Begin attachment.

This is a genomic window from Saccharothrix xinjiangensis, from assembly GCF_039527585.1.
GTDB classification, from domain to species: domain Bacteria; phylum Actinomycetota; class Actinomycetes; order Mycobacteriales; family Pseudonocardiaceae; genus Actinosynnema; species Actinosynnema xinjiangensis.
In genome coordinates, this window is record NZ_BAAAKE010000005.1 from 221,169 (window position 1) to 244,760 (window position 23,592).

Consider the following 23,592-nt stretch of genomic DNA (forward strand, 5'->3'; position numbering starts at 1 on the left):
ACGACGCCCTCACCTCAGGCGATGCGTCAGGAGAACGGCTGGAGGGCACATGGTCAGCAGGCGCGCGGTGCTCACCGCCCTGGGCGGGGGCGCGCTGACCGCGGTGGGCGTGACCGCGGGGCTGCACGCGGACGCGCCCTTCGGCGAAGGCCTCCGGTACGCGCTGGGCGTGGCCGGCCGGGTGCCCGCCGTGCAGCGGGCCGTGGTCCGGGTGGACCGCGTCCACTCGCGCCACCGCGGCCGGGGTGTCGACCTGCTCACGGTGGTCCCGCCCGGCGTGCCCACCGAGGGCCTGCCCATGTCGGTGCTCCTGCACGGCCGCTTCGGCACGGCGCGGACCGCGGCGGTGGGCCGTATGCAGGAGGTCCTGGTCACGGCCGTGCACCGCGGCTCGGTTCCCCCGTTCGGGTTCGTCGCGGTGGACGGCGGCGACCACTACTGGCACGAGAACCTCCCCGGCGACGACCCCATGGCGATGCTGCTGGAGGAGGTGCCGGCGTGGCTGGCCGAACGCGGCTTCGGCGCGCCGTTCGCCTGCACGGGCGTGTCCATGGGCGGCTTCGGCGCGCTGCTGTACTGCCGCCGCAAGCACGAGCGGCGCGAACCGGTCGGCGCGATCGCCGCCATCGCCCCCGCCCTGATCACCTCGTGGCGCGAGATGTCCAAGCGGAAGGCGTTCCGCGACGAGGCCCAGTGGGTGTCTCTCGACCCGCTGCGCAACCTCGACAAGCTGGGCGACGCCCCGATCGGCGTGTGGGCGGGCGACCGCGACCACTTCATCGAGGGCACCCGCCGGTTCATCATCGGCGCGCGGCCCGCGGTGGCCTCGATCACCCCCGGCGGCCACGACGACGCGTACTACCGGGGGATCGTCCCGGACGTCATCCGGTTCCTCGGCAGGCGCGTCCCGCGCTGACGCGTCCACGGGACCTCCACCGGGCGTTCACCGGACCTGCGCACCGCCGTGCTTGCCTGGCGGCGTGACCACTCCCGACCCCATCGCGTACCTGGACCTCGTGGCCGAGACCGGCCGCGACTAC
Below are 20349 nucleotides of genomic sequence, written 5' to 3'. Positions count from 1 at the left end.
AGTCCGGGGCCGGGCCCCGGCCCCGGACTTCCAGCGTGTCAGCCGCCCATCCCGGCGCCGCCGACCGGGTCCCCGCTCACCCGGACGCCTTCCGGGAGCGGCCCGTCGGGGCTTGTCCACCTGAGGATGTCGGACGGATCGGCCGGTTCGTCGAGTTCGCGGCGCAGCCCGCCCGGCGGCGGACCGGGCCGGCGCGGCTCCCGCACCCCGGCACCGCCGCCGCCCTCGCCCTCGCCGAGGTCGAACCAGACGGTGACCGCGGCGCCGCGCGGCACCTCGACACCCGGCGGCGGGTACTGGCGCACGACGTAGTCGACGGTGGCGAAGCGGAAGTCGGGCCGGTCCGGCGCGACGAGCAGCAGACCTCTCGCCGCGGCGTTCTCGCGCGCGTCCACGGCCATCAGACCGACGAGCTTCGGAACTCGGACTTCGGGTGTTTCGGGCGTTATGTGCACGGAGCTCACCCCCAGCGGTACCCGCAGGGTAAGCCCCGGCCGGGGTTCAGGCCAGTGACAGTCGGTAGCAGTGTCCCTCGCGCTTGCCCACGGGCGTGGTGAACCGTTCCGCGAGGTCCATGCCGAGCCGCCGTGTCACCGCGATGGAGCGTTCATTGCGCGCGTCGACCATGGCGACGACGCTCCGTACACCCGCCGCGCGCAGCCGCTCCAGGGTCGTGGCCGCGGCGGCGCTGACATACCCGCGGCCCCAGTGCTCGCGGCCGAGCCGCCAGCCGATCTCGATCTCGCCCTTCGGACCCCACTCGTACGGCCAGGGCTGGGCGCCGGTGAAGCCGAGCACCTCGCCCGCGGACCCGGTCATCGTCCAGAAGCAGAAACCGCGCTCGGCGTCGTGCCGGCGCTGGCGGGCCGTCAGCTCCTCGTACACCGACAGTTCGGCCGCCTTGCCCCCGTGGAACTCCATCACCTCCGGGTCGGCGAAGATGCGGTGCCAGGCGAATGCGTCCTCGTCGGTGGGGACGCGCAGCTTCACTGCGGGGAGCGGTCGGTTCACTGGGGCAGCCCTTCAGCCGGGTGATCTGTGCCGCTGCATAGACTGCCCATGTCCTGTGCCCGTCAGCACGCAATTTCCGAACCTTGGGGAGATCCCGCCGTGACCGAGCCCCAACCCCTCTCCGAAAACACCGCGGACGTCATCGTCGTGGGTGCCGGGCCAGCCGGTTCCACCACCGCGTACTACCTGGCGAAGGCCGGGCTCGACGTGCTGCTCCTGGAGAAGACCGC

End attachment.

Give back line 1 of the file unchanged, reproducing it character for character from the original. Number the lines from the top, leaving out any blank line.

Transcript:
This is a genomic window from Saccharothrix xinjiangensis, from assembly GCF_039527585.1.